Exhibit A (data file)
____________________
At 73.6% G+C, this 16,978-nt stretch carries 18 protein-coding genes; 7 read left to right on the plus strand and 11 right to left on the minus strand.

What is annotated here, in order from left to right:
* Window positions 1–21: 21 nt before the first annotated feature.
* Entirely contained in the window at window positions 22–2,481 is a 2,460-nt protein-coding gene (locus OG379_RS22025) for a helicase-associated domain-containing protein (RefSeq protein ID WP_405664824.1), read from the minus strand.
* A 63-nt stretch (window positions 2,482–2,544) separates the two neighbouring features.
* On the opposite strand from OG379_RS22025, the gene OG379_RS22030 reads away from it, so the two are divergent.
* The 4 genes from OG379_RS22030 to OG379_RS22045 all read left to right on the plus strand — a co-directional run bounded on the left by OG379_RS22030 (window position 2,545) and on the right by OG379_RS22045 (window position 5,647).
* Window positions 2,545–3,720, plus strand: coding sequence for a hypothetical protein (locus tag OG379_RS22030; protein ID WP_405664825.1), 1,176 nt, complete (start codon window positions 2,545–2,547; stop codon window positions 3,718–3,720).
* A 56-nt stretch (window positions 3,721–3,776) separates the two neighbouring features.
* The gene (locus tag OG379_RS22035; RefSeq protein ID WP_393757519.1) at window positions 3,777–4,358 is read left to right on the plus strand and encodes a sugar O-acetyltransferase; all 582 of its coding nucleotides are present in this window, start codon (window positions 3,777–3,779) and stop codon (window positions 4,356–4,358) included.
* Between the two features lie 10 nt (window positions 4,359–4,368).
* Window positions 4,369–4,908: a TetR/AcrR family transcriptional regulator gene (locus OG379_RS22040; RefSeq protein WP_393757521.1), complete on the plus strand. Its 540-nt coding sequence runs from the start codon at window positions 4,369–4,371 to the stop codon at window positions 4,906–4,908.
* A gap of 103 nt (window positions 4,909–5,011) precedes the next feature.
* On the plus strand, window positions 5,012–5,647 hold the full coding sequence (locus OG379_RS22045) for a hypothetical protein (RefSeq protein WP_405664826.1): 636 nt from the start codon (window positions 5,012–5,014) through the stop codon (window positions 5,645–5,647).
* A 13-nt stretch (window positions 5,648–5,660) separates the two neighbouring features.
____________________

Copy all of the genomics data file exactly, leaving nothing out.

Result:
At 73.6% G+C, this 16,978-nt stretch carries 18 protein-coding genes; 7 read left to right on the plus strand and 11 right to left on the minus strand.

What is annotated here, in order from left to right:
* Window positions 1–21: 21 nt before the first annotated feature.
* Entirely contained in the window at window positions 22–2,481 is a 2,460-nt protein-coding gene (locus OG379_RS22025) for a helicase-associated domain-containing protein (RefSeq protein ID WP_405664824.1), read from the minus strand.
* A 63-nt stretch (window positions 2,482–2,544) separates the two neighbouring features.
* On the opposite strand from OG379_RS22025, the gene OG379_RS22030 reads away from it, so the two are divergent.
* The 4 genes from OG379_RS22030 to OG379_RS22045 all read left to right on the plus strand — a co-directional run bounded on the left by OG379_RS22030 (window position 2,545) and on the right by OG379_RS22045 (window position 5,647).
* Window positions 2,545–3,720, plus strand: coding sequence for a hypothetical protein (locus tag OG379_RS22030; protein ID WP_405664825.1), 1,176 nt, complete (start codon window positions 2,545–2,547; stop codon window positions 3,718–3,720).
* A 56-nt stretch (window positions 3,721–3,776) separates the two neighbouring features.
* The gene (locus tag OG379_RS22035; RefSeq protein ID WP_393757519.1) at window positions 3,777–4,358 is read left to right on the plus strand and encodes a sugar O-acetyltransferase; all 582 of its coding nucleotides are present in this window, start codon (window positions 3,777–3,779) and stop codon (window positions 4,356–4,358) included.
* Between the two features lie 10 nt (window positions 4,359–4,368).
* Window positions 4,369–4,908: a TetR/AcrR family transcriptional regulator gene (locus OG379_RS22040; RefSeq protein WP_393757521.1), complete on the plus strand. Its 540-nt coding sequence runs from the start codon at window positions 4,369–4,371 to the stop codon at window positions 4,906–4,908.
* A gap of 103 nt (window positions 4,909–5,011) precedes the next feature.
* On the plus strand, window positions 5,012–5,647 hold the full coding sequence (locus OG379_RS22045) for a hypothetical protein (RefSeq protein WP_405664826.1): 636 nt from the start codon (window positions 5,012–5,014) through the stop codon (window positions 5,645–5,647).
* A 13-nt stretch (window positions 5,648–5,660) separates the two neighbouring features.